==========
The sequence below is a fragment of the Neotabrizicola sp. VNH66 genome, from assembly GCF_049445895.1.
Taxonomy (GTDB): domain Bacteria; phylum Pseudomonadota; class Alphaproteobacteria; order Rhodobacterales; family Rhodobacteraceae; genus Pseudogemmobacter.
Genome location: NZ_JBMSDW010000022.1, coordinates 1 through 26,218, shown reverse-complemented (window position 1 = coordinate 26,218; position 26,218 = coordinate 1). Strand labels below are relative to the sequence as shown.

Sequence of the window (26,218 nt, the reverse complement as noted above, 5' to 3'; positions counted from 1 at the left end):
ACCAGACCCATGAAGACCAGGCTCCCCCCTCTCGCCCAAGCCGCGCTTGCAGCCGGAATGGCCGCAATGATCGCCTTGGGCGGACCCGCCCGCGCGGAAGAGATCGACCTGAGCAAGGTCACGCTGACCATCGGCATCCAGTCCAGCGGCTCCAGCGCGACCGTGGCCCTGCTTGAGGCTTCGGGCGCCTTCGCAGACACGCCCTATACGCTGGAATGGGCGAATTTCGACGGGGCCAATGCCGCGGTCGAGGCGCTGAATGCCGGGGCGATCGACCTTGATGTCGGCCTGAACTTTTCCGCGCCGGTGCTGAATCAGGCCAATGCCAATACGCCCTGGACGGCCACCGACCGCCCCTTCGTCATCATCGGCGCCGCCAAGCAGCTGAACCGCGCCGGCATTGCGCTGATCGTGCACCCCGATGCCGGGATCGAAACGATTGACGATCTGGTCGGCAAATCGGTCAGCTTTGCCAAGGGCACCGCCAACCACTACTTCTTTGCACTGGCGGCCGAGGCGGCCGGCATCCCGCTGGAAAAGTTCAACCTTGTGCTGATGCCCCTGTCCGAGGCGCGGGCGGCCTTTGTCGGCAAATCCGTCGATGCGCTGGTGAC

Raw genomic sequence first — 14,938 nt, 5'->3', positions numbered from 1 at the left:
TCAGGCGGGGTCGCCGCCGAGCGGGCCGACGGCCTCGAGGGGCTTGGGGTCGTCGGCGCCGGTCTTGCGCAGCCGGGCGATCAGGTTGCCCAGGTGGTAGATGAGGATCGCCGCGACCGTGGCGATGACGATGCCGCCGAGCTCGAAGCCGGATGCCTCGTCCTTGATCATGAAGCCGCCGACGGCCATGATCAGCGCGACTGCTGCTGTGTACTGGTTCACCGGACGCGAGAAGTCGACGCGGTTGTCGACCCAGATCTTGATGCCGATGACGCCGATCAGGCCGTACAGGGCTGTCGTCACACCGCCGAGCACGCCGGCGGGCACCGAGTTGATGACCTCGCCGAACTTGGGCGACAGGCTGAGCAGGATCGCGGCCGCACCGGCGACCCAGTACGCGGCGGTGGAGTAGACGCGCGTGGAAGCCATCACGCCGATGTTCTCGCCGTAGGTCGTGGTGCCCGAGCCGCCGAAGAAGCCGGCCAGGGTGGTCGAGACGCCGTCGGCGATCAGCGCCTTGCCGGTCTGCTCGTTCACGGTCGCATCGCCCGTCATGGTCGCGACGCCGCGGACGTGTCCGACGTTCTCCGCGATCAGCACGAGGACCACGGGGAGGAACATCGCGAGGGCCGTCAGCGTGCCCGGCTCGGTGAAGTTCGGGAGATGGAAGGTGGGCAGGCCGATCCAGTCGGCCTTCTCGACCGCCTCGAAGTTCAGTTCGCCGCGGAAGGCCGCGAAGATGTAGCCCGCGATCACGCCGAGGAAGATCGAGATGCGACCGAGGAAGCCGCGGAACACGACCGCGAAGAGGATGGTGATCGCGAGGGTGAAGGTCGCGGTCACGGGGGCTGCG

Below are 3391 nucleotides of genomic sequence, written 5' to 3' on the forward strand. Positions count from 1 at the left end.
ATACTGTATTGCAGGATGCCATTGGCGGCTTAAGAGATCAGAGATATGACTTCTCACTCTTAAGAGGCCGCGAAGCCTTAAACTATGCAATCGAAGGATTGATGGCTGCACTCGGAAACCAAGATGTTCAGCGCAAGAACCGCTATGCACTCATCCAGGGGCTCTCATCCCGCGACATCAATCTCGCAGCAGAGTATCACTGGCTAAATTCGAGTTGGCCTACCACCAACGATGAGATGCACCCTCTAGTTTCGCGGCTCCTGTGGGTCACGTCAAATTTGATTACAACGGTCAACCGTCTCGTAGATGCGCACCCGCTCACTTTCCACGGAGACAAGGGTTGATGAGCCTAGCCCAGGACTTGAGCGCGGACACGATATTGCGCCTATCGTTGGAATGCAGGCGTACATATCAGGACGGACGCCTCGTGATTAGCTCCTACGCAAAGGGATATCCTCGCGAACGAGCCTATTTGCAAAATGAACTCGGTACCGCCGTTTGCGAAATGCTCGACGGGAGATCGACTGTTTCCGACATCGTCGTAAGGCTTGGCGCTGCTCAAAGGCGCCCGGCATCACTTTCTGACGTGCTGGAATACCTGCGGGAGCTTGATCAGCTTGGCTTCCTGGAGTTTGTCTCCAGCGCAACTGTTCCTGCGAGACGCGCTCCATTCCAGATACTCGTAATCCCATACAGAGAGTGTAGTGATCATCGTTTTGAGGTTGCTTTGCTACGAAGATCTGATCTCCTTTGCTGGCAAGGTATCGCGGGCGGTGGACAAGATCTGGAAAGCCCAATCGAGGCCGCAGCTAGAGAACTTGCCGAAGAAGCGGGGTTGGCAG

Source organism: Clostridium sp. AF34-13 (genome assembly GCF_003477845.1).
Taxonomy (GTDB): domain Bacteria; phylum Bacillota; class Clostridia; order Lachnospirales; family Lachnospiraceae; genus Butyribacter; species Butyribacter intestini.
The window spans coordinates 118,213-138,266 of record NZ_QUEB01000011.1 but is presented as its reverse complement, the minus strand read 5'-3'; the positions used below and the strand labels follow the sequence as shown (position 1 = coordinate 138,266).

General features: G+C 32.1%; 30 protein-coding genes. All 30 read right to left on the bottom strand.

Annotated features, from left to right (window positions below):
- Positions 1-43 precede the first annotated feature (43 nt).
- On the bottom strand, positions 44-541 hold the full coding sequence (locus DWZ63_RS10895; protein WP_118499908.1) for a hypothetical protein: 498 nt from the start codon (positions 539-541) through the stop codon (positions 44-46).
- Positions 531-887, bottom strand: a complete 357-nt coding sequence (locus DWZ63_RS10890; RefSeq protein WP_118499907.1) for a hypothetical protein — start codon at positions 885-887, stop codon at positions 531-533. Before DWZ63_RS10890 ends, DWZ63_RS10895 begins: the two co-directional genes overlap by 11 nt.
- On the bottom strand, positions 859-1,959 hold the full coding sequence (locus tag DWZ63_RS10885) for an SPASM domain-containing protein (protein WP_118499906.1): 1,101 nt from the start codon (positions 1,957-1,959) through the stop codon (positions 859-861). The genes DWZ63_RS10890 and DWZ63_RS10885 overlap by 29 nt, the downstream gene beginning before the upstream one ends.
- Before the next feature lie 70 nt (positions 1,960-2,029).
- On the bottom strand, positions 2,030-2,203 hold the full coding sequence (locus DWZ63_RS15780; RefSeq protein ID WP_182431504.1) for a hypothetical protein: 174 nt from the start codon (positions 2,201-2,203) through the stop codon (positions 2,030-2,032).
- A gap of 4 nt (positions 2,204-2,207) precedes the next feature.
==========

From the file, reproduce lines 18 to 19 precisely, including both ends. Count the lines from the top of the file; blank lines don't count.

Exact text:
- On the bottom strand, positions 859-1,959 hold the full coding sequence (locus tag DWZ63_RS10885) for an SPASM domain-containing protein (protein WP_118499906.1): 1,101 nt from the start codon (positions 1,957-1,959) through the stop codon (positions 859-861). The genes DWZ63_RS10890 and DWZ63_RS10885 overlap by 29 nt, the downstream gene beginning before the upstream one ends.
- Before the next feature lie 70 nt (positions 1,960-2,029).